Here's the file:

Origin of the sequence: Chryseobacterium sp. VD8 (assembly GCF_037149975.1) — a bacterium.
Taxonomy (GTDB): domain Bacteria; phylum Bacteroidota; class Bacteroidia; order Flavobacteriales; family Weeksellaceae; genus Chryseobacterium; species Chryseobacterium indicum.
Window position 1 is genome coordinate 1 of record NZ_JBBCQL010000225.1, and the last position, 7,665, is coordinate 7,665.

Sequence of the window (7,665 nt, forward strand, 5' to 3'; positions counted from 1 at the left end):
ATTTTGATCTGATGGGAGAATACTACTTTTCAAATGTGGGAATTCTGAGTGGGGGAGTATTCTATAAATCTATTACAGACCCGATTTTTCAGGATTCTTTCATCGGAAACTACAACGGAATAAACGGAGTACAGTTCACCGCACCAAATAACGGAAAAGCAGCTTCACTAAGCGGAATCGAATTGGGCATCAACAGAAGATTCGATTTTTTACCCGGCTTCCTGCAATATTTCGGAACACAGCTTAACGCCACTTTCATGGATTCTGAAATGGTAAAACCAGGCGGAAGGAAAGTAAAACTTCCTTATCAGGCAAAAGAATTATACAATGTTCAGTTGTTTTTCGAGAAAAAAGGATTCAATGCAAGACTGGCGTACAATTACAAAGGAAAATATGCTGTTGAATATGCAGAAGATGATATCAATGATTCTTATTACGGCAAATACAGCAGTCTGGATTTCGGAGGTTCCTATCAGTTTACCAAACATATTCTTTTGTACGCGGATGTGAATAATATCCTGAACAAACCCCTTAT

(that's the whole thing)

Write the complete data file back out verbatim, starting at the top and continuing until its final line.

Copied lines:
Origin of the sequence: Chryseobacterium sp. VD8 (assembly GCF_037149975.1) — a bacterium.
Taxonomy (GTDB): domain Bacteria; phylum Bacteroidota; class Bacteroidia; order Flavobacteriales; family Weeksellaceae; genus Chryseobacterium; species Chryseobacterium indicum.
Window position 1 is genome coordinate 1 of record NZ_JBBCQL010000225.1, and the last position, 7,665, is coordinate 7,665.

Sequence of the window (7,665 nt, forward strand, 5' to 3'; positions counted from 1 at the left end):
ATTTTGATCTGATGGGAGAATACTACTTTTCAAATGTGGGAATTCTGAGTGGGGGAGTATTCTATAAATCTATTACAGACCCGATTTTTCAGGATTCTTTCATCGGAAACTACAACGGAATAAACGGAGTACAGTTCACCGCACCAAATAACGGAAAAGCAGCTTCACTAAGCGGAATCGAATTGGGCATCAACAGAAGATTCGATTTTTTACCCGGCTTCCTGCAATATTTCGGAACACAGCTTAACGCCACTTTCATGGATTCTGAAATGGTAAAACCAGGCGGAAGGAAAGTAAAACTTCCTTATCAGGCAAAAGAATTATACAATGTTCAGTTGTTTTTCGAGAAAAAAGGATTCAATGCAAGACTGGCGTACAATTACAAAGGAAAATATGCTGTTGAATATGCAGAAGATGATATCAATGATTCTTATTACGGCAAATACAGCAGTCTGGATTTCGGAGGTTCCTATCAGTTTACCAAACATATTCTTTTGTACGCGGATGTGAATAATATCCTGAACAAACCCCTTAT